Political Crisis of the American Family
often, Americans blame all society's ills on the breakdown of
the traditional family. Poverty, crime, violence, teenage aimlessnessall
are blamed on the purported breakdown of the family. We fear
that parents are too selfish and preoccupied with their own
gratification to raise children properly, that we are becoming
a fatherless society, and that our children are becoming aliens,
deeply disconnected from the adult world."
Steven Mintz, John and Rebecca Moores Professor of History,
University of Houston, The Contemporary Crisis of the Family,
often, we hear politicians harking back to the nostalgic, golden
age of the families of the past. However, alcohol and poverty were
major problems at the turn of the last century. In addition, there
were many children raised in fatherless families after both world
wars. In reality, the family responds to the social and economic
environment that demands a change of culture and family relations.
For instance, industrialization at the turn of the nineteenth century
influenced the family by enticing people off the farms and into
the cities. People were attracted by jobs and greater economic opportunity.
a result, cities grew and we changed from a population where 90%
of families lived in rural areas, working on agriculture, to a population
where 90% of families lived in the cities, and worked primarily
in factories and other commercial enterprises. Another major influence
on the family has been the automobile. It has created substantially
more mobility, the development of the suburbs, and the rearranging
of the family environment once again.
tend to think of the family as a static arrangement of related individuals:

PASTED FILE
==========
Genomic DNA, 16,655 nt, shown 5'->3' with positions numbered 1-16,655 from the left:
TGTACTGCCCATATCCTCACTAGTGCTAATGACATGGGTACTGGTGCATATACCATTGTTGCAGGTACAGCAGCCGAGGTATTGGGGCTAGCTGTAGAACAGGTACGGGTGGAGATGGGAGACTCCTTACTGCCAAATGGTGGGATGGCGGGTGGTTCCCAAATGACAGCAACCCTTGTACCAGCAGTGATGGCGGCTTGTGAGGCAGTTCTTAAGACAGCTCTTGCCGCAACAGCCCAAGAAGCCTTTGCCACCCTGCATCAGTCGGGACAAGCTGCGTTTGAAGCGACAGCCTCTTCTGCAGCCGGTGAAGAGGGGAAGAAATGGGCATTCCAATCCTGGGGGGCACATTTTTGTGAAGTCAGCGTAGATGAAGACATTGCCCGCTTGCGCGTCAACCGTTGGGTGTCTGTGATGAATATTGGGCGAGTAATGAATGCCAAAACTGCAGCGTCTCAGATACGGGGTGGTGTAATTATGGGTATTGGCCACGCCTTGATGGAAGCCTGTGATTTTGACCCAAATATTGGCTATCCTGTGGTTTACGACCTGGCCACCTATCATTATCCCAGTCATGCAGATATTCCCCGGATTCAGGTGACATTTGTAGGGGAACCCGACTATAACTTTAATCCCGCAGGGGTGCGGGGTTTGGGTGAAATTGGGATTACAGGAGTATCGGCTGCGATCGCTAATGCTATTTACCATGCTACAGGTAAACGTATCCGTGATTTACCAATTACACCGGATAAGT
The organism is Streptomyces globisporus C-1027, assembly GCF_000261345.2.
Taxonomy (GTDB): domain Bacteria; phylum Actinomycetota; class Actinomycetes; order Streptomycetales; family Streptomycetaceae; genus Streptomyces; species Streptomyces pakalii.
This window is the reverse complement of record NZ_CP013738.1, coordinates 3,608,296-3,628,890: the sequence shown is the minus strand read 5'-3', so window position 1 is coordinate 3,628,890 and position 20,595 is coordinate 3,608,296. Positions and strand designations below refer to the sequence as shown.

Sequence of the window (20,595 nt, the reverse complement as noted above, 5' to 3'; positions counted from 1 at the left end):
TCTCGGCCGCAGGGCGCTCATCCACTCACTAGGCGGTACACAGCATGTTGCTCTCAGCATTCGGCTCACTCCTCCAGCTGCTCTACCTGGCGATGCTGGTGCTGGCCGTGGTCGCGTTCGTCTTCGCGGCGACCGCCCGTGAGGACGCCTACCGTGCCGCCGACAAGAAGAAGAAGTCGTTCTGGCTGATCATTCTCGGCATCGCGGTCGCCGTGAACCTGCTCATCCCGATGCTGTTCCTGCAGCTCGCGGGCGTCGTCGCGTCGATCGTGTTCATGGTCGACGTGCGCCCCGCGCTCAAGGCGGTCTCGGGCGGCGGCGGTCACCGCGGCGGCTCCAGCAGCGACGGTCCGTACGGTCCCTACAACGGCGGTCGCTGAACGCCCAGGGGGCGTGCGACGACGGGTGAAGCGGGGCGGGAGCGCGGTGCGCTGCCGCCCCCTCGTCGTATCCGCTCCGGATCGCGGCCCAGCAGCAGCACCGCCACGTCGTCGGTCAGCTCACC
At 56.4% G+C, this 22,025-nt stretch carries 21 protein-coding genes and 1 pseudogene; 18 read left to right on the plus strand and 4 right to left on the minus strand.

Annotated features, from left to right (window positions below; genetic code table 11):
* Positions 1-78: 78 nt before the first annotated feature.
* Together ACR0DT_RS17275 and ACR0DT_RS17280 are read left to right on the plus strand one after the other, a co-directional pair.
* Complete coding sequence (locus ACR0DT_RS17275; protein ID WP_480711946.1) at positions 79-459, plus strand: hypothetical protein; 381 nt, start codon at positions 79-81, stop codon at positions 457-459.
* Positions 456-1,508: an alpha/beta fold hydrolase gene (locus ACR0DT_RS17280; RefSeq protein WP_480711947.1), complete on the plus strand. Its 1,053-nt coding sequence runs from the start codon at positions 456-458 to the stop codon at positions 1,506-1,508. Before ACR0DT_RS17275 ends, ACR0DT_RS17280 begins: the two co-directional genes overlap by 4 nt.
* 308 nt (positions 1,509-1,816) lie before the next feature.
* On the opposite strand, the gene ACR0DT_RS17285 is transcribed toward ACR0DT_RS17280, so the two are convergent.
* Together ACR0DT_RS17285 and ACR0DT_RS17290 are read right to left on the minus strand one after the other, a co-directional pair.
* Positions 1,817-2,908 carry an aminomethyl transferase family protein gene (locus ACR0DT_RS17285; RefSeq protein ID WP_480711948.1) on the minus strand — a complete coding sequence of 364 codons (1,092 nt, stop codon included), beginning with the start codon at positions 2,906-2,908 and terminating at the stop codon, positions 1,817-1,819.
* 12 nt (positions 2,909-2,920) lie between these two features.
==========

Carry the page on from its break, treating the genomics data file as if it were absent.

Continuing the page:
the nuclear family. That, however, is not the case. "Family" is
a constantly changing entity that responds to the challenges that
the social environment presents.
example, fifty years ago, young children and elderly family members
were cared for at home. This is no longer the case. Women, who provided
this support in the past, have had to enter the workplace in greater
and greater numbers. Perhaps, if we truly wanted to return to that
type of environment, we could offer women a salary to stay home
and care for children and elderly relatives. I suspect, however,
that this would not be a popular political position. Many women
would no longer choose to play this role, and most politicians would
not consider this to be a fundable agenda.
recent years, we have witnessed a massive political movement to
get poor women into the workforce. This has taken place with little
or no regard for the young children of these women. Some child care
funds have been made available, but the quality of care, and the
availability of hours often do not match the required work schedule
of the mother. Consequently, many children are left in poor quality
care centers, with siblings, and/or with neighbors or relatives,
creating a patchwork of care that fails to meet the needs of the
children, as well as ignoring the long-term ramifications of such
must be noted that women who don't have reliable childcare are often
not reliable workers. Also, children receiving poor quality care
are found to be unready for school at a far greater rate than children
who are cared for at home or in a quality setting. This means that
we are creating a second generation of citizens who are unprepared
to become productive members of society. Short-term, bottom-line
thinking leads to massive, long-term expense in both financial and